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Dublin: 6°C Saturday 8 May 2021

GAA President on Dublin's Croke Park games and sorting 2018 fixture issues

John Horan addressed the topic yesterday after the controversy over venues has flared up.

Leinster champions Dublin take on Donegal on Saturday evening in Croke Park.
Leinster champions Dublin take on Donegal on Saturday evening in Croke Park.
Image: Bryan Keane/INPHO

GAA PRESIDENT JOHN Horan has questioned why the furore over Dublin playing games in Croke Park has now developed given their lengthy record of playing games at the stadium but believes recent issues that have cropped up over the scheduling of games can be resolved.

The thorny issue of Dublin’s perceived advantage of playing in Croke Park has cropped up again ahead of their opening tie in the new Super 8s on Saturday against Dublin.

Speaking yesterday on the Aran Islands at the national launch of the All-Ireland senior championships, Horan addressed the topic that has flared up recently.

“When has this developed? Dublin have been playing in Croke Park for a long number of years now and all of a sudden one issue over the Super 8s has kicked all of this off.

“I don’t think Donegal’s real gripe is about Dublin necessarily playing in Croke Park, I think Donegal’s probable frustration is the actual structure of the games that their first game is in Croke Park, I think that is part of their problem.

“I think it’s more the arrangement of the games, that their first game happens to be against a provincial champion. Some people are making that point, that maybe the provincial champions shouldn’t play off against each other in the first set of matches, that they should all get a home game in the first set of matches.

“This is a debate that needs to be held. Look, I think Donegal felt they had to express a view on the matter. It all depends on which side you’re coming from like, and no matter what I say in that debate it’s always going to be seen I’m going to say something with a bit of a shade of blue on my back.

“So I’m going to leave that to others, but we will resolve any of those issues. You can’t solve everything for everyone and you will get divergent opinions on things. We’ll never be seen to be totally right.”

Horan was keen to point out that he has no issue in seeing the Dublin footballers play away from Croke Park and the benefits generated from their matches at headquarters.

“You’re talking to the one man that did take Dublin out of Croke Park when I was chairman of the Leinster Council, and they’ve remained out of Croke Park.

“I mean Dublin have never complained as to where they have ever been asked to play, so I’m quite sure if Dublin were fixed to play in Thurles, Dublin would play in Thurles and they’d be the last county to complain.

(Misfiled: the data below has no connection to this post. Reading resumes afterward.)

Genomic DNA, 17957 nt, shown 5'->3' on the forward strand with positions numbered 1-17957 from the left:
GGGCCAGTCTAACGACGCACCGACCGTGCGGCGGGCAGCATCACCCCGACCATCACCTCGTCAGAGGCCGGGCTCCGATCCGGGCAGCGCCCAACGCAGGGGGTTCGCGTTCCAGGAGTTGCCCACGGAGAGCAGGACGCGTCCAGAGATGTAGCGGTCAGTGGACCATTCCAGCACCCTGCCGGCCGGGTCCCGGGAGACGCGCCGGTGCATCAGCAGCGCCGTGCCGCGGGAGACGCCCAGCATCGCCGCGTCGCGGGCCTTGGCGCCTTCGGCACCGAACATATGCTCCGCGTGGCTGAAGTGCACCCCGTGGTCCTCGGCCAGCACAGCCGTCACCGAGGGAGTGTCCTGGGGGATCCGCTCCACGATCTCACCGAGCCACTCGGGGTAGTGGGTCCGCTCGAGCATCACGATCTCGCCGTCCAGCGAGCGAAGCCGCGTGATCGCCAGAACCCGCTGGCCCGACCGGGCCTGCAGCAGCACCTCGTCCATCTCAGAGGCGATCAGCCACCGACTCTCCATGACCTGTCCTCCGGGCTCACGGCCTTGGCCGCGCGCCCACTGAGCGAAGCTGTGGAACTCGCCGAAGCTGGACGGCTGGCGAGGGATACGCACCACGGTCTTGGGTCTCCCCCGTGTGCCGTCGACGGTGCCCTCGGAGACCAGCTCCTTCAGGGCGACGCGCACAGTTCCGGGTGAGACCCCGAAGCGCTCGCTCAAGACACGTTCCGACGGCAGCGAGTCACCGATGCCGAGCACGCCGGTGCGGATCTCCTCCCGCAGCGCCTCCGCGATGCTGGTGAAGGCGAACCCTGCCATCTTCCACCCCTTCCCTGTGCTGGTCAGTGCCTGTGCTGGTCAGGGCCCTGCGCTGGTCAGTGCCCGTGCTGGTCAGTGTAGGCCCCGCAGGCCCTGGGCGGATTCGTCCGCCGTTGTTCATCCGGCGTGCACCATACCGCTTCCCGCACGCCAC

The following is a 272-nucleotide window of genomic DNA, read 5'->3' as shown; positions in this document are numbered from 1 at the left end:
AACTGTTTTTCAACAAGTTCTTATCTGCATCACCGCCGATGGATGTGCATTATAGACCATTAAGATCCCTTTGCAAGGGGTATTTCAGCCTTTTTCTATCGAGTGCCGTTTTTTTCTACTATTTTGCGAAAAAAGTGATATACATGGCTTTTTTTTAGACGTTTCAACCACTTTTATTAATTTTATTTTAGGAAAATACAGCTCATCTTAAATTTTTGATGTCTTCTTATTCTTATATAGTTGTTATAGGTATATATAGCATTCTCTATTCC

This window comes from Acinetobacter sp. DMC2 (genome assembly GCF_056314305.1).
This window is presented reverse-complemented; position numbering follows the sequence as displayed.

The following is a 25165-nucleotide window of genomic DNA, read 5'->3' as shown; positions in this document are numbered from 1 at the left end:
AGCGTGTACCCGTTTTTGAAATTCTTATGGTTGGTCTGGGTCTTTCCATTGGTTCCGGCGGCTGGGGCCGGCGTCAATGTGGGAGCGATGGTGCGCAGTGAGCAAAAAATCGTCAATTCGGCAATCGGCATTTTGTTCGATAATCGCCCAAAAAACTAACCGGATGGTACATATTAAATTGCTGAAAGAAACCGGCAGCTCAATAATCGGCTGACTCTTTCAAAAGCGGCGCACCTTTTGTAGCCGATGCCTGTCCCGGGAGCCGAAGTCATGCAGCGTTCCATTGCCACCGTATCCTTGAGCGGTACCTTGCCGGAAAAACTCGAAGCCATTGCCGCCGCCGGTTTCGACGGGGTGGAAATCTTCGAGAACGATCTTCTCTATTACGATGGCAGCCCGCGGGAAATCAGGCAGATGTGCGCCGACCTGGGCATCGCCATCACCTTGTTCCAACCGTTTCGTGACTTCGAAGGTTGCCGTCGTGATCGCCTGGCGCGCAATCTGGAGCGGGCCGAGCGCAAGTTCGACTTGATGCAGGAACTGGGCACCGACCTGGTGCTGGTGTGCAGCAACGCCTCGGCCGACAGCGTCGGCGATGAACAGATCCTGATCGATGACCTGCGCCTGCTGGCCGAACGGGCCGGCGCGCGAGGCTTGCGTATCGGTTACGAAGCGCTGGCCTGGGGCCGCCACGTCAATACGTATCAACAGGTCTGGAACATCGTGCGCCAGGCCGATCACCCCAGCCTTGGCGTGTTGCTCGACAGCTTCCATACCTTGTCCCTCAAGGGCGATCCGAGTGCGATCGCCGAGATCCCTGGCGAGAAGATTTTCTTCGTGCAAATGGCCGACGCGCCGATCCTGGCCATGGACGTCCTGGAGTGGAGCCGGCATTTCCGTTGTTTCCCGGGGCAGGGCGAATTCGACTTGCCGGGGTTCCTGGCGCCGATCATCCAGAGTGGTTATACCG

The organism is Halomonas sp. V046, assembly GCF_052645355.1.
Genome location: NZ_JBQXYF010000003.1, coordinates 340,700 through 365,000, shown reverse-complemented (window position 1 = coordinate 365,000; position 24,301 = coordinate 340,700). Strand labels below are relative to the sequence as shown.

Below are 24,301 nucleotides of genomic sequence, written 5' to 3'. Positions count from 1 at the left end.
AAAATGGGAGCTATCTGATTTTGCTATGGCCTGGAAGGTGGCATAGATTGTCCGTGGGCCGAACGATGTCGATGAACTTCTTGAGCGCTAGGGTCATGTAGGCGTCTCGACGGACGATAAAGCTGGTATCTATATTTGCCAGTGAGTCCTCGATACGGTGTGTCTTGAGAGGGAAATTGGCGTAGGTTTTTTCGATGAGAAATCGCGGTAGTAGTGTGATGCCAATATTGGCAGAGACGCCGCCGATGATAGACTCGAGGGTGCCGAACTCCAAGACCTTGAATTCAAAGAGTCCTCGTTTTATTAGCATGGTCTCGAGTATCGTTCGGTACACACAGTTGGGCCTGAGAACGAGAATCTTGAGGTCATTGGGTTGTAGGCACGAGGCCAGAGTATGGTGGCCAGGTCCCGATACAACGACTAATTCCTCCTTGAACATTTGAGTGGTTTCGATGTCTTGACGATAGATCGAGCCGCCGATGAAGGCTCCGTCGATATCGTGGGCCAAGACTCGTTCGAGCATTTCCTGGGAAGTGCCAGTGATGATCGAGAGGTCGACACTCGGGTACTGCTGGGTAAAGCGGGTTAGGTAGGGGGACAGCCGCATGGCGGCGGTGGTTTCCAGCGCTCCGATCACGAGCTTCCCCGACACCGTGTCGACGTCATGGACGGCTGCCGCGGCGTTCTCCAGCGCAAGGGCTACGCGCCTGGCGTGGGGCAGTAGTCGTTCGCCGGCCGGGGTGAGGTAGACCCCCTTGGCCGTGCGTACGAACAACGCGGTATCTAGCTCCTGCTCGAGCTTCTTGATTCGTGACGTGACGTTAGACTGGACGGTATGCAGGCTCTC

GAA Hurling and Football All Ireland Senior Championship Series National Launch GAA President John Horan at the 2018 championship series national launch. Source: Brendan Moran/SPORTSFILE

“To quote one of Dublin’s least greatest fans, Colm O’Rourke, the playing of matches in Croke Park by Dublin benefit an awful lot of other counties in Leinster from the funding that’s raised and the benefits they get from infrastructure grants and coaching. That’s just one angle from a person who is not the biggest fan of Dublin.

“When Dublin were caught last year against Tipperary down there, Sean Shanley spoke out but not in any strong manner, they went ahead and played the game, there was no protest even though that was listed as a neutral venue they did play Tipperary in Thurles.”

A theory that the push to get Dublin on the road is fuelled by a begrudging sense towards Dublin, multiple All-Ireland champions of late, is not one shared by Horan.

“I never experienced any begrudgery going around this country looking to become president of this organisation as a Dublin man. In actual fact it was never ever on the table, so I don’t feel there is begrudgery there against Dublin.

“People have a rivalry against Dublin, which is healthy, they’re the capital, they’re successful. I mean there is rivalry against Kilkenny, I’m quite sure if Galway keep going the way they’re going there will be a rivalry against Galway.

“You’ve got to live in the real world, when you’re up there you are always going to be challenged and you have to live with that.”

Horan also reckons the new competition formats in the GAA will be examined at the end of the season by the CCCC and improvements can be made for coming campaigns.

“We are in somewhat unchartered waters and we will continue in unchartered waters until we see this whole programme of games out. Then I think the sensible thing then would be in the calm light of day to settle down and just see are there any tweaks, we may be able to apply to just improve things, for the player, the spectator and the competitions overall.

“I think that will be addressed in the next 48 hours and you will get all of those fixtures (for 2018 final stages) laid out to you, in fairness to them. I think it’s only when we roll out all of these fixtures that we’ll actually get a full feel for some of the difficulties that probably were unforeseen when we set out on that road.”

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Fintan O'Toole

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